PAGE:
Dear Theophilus: On Finding Our New Identity in Christ

By Mark Kreitzer, PhD
College of Theology

October 03, 2017

What does “in Christ” mean? I’ve seen it a lot in the Bible, particularly in Ephesians.

Sincerely, Theophilus

Dear Theophilus,

To answer your question, we must first consider what it means to seek reconciliation with the Lord for our sins. The initial step of reconciliation with God is turning from self-sufficiency and putting our trust in Christ’s death and resurrection. Saving faith involves believing that God the Father physically raised Jesus from the dead on the third day in the power of the Holy Spirit and hence confessing that He alone is Lord of heaven and earth (Romans 10:9-10). Christ’s resurrection proves that He was righteous and actually bore the sins of His people and not His own sins (Romans 4:25; Acts 2:24).

Interestingly, there is another aspect of Christ’s death and resurrection which many believers have never even heard about. This springs from what Paul calls being “in Christ.” For example, in the book of Ephesians alone Paul uses the words “in Christ,” or its equivalent, approximately 27 times. What does he mean by this phrase, and why is it important for us to understand?

When Paul writes “in Christ,” he means that when we are born from above (or born again) by the Holy Spirit, when he is poured out upon us and radically joins us to Christ’s death, resurrection and ascension. Paul speaks about this outpouring and joining to Christ in several key passages, especially in Romans, Ephesians and Colossians. Now to be joined to Christ’s death means the inner, old person actually dies in a literal sense and is instantly raised up again from the dead, because of the power of Christ’s spirit of resurrection-life working in us (Romans 6:11, 8:2). As a consequence, our death and resurrection with Christ means that sin’s chains have been broken, and we are no longer slaves of sin (Romans 6:6-7, 11-14). We now will be living with the “newness of life” – Christ’s resurrection life in us (Romans 6:4).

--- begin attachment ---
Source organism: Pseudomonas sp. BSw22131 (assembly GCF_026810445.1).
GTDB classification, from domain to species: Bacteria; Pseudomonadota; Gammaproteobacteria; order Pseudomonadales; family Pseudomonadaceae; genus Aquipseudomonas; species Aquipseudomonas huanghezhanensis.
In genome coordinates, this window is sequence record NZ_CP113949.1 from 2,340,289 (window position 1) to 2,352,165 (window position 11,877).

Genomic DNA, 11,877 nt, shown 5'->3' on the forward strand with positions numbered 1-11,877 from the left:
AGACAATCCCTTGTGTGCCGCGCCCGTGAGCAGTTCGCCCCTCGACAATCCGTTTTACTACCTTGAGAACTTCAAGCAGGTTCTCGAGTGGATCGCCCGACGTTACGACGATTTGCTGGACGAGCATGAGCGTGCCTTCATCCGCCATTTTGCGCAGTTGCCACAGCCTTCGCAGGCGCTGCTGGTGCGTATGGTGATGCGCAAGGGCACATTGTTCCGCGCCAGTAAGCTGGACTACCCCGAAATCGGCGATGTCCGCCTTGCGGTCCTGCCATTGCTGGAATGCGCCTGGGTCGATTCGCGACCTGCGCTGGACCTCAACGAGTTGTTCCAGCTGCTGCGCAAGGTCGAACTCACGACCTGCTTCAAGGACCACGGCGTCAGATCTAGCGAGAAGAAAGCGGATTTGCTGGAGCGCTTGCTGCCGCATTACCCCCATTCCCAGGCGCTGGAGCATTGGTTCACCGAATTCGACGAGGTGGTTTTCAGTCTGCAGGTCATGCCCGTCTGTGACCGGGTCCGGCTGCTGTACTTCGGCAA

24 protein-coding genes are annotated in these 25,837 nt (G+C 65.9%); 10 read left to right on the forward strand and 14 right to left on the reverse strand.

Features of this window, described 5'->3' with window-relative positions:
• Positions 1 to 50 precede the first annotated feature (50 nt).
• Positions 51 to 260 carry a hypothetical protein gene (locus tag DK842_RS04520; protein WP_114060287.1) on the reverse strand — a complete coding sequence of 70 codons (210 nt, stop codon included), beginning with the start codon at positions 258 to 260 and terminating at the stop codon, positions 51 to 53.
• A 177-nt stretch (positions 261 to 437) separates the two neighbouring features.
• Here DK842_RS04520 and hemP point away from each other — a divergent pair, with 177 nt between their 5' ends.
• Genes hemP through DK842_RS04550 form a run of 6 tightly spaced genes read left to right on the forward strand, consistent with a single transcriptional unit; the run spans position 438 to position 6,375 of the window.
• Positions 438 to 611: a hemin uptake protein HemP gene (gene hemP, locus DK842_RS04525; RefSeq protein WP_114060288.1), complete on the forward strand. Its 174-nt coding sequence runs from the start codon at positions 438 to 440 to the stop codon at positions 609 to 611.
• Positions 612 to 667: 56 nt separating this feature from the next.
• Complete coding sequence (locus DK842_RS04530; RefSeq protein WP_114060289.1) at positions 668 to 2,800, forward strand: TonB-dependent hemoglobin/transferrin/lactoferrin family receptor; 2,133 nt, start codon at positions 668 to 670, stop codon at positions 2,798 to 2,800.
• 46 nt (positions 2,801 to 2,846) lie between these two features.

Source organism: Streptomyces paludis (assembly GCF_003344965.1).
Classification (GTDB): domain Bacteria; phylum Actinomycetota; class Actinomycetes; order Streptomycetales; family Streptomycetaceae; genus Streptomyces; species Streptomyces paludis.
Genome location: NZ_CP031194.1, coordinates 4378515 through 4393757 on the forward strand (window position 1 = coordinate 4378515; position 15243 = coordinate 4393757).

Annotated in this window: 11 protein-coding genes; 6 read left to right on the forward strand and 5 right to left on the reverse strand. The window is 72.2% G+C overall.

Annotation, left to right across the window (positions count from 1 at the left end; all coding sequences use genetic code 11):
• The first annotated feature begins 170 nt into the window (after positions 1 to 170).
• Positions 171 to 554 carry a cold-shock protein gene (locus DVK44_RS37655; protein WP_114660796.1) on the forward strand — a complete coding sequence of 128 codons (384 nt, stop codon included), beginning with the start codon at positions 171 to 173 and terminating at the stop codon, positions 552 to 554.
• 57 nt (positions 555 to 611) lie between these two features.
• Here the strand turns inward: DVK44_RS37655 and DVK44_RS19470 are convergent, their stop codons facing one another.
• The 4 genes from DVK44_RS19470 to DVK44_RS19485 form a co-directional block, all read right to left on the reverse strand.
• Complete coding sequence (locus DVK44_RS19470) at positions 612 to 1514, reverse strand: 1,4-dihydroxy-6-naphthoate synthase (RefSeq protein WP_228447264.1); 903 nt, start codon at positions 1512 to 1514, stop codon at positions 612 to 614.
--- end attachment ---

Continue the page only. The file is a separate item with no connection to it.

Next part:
Another aspect of this new identity “in Christ” is our ascension with him. When we die with Him, we are also raised up and seated with him spiritually on his throne, at the right hand of the Father (Eph 1:19-2:6). In this honored position, we share his authority over all demonic powers, which he disarmed and triumphed over in his resurrection and ascension. No longer do we need to fear demonic oppression and deception.

In summary, the reality of our union with Christ gives us a completely new identity (Rom 6:11; Col 3:10). The New Testament writers compare this new identity to that of a baby – perfectly formed, completely human and new, but immature, untested and easily deceived. However, the antidote to being a perpetual baby Christian is three-fold. First, the Holy Spirit constrains us to memorize and mediate on whole passages of God’s truth of our new identity “in Christ” to dispel the lies of the enemy (1 Jn 2:14). Second, the Father allows us to experience certain difficulties and trials to test our newfound faith and grow us in perseverance through the power of the new life “in Christ” (Jas 1:2-4, 1 Pet 1:6-7). When we pass the tests by listening to, trusting and following God’s promises, we develop mature character (Romans 5:1-5).

Last, since we are a completely new creation in Christ (2 Corinthians 5:17), we realize that the person we once was has ceased to exist with respect to our new inner identity. Certainly, we still live in a fleshly, human body that has all the desires of the sinful nature, but that has been banished out of the inner person, which we are now “in Christ.” The chains binding our inner person to the flesh are now broken forever. We are washed, set apart for God and declared righteous – “in the name of our Lord Jesus Christ and the Spirit of our God” (1 Corinthians 6:11).

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